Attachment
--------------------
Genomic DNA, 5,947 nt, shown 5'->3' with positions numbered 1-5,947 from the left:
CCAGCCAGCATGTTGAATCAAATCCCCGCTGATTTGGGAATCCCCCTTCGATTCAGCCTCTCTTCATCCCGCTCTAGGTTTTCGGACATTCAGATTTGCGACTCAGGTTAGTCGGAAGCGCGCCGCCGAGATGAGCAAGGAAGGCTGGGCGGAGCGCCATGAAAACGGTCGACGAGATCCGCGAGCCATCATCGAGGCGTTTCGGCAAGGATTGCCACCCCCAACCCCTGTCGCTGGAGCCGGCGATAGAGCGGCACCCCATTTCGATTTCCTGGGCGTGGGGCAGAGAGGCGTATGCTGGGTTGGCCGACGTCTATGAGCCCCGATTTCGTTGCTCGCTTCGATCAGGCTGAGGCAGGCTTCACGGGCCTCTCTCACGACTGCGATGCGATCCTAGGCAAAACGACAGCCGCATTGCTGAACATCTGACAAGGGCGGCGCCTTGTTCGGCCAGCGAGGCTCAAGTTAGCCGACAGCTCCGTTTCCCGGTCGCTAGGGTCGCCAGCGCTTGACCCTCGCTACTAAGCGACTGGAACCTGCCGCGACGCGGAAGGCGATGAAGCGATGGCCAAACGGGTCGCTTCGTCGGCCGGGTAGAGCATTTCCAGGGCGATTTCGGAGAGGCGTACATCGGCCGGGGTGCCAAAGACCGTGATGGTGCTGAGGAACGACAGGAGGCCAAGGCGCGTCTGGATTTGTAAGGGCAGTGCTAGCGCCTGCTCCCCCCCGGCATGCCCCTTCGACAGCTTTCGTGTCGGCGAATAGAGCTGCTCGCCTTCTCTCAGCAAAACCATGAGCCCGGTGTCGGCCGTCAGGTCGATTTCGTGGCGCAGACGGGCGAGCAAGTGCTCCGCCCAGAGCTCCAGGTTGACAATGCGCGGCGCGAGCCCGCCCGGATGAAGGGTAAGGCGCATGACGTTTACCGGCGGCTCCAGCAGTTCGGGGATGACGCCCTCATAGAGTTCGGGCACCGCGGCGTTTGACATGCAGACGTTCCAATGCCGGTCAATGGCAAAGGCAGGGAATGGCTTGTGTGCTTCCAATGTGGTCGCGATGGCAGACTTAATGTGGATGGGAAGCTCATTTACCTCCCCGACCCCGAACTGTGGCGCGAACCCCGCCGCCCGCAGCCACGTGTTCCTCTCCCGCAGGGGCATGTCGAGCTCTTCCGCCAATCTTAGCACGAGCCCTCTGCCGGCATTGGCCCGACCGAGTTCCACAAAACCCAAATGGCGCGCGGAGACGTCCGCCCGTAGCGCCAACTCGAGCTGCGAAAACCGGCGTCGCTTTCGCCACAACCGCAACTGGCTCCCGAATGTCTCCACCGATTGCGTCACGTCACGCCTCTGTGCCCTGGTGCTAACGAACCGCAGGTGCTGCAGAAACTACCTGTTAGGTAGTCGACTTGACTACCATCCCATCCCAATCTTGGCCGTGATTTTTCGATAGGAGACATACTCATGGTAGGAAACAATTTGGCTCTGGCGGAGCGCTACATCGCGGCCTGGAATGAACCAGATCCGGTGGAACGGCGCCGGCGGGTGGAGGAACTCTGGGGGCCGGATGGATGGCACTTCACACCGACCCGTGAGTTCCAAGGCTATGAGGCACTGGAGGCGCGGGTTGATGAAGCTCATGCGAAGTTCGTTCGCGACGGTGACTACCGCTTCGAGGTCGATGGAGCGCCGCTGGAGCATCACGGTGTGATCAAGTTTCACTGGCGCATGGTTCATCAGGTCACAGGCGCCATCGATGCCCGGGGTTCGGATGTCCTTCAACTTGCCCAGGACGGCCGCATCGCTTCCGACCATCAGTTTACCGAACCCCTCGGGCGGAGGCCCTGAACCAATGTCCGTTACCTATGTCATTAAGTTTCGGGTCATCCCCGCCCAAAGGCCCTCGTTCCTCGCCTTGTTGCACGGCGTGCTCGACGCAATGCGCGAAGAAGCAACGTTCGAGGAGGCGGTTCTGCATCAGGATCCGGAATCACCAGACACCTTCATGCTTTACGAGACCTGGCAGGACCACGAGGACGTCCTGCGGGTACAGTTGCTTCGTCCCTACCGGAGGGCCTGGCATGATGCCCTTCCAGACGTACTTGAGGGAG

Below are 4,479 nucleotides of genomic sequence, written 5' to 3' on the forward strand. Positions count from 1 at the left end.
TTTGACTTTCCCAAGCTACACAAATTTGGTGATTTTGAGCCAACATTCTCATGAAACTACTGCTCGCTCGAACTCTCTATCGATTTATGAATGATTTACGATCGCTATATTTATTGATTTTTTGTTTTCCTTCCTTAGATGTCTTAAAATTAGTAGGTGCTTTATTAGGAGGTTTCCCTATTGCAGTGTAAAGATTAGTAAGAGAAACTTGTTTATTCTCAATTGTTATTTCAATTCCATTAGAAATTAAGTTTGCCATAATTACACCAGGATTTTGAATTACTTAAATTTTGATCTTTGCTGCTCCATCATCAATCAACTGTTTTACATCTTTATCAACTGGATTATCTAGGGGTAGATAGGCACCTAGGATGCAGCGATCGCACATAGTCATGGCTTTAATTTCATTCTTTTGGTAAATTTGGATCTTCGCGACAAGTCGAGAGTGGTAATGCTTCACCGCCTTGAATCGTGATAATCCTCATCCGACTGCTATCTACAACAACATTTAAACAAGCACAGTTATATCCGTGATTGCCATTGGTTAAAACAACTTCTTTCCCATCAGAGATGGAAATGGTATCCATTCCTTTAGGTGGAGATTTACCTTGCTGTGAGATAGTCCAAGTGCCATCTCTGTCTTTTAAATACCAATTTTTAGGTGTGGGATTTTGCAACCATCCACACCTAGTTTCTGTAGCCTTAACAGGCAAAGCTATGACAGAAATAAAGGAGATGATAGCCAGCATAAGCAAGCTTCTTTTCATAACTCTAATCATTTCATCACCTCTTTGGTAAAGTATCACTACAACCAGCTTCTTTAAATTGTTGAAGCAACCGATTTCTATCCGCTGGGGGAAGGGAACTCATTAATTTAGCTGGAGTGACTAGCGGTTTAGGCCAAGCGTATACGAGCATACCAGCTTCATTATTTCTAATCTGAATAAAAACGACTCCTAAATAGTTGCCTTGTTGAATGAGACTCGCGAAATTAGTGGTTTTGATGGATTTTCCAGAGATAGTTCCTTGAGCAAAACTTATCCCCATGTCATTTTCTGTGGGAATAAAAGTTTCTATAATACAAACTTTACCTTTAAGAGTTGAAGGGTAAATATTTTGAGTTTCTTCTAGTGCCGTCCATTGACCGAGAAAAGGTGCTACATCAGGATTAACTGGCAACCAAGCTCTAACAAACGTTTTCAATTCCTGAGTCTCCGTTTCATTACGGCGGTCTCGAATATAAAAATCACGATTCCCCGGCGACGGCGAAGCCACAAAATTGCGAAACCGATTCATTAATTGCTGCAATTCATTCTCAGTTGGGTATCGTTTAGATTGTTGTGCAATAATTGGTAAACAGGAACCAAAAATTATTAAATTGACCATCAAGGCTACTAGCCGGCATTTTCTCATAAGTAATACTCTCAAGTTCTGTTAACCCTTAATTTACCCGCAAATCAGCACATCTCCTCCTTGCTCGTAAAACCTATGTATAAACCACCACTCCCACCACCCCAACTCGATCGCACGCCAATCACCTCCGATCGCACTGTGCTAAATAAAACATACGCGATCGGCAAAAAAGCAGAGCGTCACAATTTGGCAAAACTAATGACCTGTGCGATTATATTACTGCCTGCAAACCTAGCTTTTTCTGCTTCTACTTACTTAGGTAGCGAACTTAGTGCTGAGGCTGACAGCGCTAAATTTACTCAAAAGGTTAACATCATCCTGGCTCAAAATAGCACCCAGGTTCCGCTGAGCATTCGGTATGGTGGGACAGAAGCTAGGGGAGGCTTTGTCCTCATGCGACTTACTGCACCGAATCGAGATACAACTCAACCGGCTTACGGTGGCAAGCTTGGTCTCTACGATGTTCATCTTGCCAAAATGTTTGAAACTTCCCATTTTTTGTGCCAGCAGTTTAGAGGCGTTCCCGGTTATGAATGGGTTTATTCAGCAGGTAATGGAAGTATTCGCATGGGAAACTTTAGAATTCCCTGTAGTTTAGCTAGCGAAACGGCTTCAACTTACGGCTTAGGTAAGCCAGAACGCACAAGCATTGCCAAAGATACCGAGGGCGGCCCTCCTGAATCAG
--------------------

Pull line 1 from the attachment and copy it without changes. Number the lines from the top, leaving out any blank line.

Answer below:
Genomic DNA, 5,947 nt, shown 5'->3' with positions numbered 1-5,947 from the left: